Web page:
But other students on the Butler program said they had difficulties with the home-stay experience. Bibler switched host families in the middle of her semester in Buenos Aires, though she nevertheless said the home-stay component of the program was an important learning experience.

“It’s a great experience overall to do a home-stay,” Bibler said. “But I personally felt that some of the home-stays were really more about the extra income than providing students with a home-stay experience.”

Bibler said she was originally placed in a home-stay with a woman with whom she got along with as a friend and host-mother. But over time, she found the woman increasingly difficult to live with. She said her host-mother placed her in a smaller room than the one she had shown the program directors, complained about the extra expense of buying soy milk for Bibler — who is lactose intolerant — and violated program rules by renting another room to a student from California. Eventually, Bibler said, the situation became too much to bear and she switched host families, but stayed friends with her first host-mother after moving out.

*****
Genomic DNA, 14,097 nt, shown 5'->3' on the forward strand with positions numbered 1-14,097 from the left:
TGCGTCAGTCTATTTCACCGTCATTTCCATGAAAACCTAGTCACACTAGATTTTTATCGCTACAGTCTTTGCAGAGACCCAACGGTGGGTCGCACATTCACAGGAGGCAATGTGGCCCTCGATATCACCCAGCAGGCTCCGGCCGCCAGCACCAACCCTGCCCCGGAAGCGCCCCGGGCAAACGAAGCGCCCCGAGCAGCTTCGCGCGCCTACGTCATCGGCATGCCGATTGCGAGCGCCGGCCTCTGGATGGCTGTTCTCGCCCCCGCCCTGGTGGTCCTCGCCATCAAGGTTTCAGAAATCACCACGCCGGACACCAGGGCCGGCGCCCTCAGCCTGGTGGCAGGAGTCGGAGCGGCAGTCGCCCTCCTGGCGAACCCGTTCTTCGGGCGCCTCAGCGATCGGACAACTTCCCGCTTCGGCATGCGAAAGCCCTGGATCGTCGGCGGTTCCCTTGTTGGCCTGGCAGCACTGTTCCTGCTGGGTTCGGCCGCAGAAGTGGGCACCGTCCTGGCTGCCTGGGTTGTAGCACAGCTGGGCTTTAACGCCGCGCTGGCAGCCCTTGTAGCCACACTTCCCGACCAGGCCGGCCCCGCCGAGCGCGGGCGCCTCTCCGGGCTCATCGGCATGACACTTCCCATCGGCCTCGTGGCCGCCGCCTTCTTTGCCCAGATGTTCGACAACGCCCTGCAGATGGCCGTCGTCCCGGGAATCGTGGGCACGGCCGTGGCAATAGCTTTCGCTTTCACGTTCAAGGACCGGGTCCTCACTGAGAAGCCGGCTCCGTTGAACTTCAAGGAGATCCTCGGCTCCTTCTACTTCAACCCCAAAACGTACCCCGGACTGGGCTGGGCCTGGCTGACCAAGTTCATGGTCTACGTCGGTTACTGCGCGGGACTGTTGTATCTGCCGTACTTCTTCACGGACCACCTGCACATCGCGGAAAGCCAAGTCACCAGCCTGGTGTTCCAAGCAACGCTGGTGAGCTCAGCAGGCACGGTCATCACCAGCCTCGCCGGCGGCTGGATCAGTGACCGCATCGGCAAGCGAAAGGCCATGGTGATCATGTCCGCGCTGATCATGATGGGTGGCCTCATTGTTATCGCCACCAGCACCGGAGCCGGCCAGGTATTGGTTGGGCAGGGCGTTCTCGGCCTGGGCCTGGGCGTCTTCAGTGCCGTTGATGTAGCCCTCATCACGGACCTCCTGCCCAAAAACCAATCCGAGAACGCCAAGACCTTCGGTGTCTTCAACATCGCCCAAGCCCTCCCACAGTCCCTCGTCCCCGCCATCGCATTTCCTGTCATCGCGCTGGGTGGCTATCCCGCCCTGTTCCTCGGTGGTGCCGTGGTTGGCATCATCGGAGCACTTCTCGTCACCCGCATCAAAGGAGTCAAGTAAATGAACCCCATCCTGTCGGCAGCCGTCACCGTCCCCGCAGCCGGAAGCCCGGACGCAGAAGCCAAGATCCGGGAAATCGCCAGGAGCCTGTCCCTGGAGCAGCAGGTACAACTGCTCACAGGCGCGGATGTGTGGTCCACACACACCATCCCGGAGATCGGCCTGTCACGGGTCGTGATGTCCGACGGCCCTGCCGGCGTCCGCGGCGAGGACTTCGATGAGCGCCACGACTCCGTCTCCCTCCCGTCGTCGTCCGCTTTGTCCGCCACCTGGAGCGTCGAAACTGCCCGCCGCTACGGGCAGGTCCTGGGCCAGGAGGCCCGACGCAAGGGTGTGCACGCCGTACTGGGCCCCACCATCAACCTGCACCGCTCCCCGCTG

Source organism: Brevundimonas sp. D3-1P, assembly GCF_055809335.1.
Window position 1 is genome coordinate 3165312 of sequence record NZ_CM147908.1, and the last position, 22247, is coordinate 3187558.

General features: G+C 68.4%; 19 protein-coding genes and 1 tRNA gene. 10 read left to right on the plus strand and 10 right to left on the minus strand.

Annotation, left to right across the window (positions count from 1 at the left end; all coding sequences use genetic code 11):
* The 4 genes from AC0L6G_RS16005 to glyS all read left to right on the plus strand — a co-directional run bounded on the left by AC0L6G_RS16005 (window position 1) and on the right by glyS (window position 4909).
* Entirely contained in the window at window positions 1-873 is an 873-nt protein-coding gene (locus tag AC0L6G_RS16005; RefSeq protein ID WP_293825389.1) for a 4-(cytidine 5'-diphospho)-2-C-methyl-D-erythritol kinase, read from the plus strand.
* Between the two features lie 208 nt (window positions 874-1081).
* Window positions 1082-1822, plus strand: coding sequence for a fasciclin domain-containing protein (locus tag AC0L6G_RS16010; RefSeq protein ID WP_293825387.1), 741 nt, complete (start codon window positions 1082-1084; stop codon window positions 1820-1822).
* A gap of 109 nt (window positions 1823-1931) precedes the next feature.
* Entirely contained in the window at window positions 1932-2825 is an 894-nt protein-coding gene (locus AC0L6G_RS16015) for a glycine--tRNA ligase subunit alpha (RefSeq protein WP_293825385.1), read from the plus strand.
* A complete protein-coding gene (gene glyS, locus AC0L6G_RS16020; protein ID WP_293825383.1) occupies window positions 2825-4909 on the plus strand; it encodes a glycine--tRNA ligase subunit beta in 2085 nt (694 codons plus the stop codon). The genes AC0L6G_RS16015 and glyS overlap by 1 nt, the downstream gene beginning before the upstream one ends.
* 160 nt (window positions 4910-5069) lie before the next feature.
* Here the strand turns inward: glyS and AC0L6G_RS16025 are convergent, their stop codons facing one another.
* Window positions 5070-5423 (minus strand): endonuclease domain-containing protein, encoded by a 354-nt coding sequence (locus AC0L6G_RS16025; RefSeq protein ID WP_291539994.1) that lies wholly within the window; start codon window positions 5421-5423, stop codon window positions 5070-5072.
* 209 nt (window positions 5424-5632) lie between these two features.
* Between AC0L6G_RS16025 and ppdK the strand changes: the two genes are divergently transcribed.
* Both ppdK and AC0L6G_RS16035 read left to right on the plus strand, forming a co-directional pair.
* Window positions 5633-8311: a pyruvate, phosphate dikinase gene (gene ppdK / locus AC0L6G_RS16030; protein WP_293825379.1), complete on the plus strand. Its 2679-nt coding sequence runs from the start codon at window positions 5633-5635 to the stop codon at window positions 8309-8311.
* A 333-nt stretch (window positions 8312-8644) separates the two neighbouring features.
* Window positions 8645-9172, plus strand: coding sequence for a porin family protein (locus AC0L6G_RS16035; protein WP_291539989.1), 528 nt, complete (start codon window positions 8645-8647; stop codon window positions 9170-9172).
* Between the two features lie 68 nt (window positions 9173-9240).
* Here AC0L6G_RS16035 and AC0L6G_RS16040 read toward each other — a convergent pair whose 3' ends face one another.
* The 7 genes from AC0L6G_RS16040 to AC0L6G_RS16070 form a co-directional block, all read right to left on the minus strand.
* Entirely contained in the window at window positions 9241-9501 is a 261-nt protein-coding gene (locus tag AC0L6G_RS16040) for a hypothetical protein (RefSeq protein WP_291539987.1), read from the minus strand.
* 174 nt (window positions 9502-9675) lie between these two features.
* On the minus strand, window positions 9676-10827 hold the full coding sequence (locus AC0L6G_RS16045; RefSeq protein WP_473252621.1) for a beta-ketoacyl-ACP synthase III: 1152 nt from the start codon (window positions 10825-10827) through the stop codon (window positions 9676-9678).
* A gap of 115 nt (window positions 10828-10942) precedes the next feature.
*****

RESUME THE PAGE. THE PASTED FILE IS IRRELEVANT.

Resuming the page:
Her second host family was a much better fit, Bibler said. Her new home was in the neighborhood of Palermo — which she says was much safer — and the family she was living with had been hosting foreign students in their home for years.

“I went from living with this depressed 63-year-old divorcee to living with this family that had another daughter around my age and accepted me as a second daughter,” she said.

Despite the challenges she encountered in her home-stay, Bibler said, her host family provided her with a support network in Buenos Aires and introduced her to other local Argentines, giving her a social immersion experience.

Overall, students felt the home-stay experience was beneficial, if only because it allowed them to develop their language abilities in a foreign environment. Bibler, for her part, is now almost fluent in Spanish.

“Whether or not to do a home-stay depends on why you’re studying abroad,” she said. “For me, Spanish was obviously a big reason. If you’re living with Spanish-speakers and constantly talking to other people in Spanish, you’ll get better. It’s kind of a no-brainer.”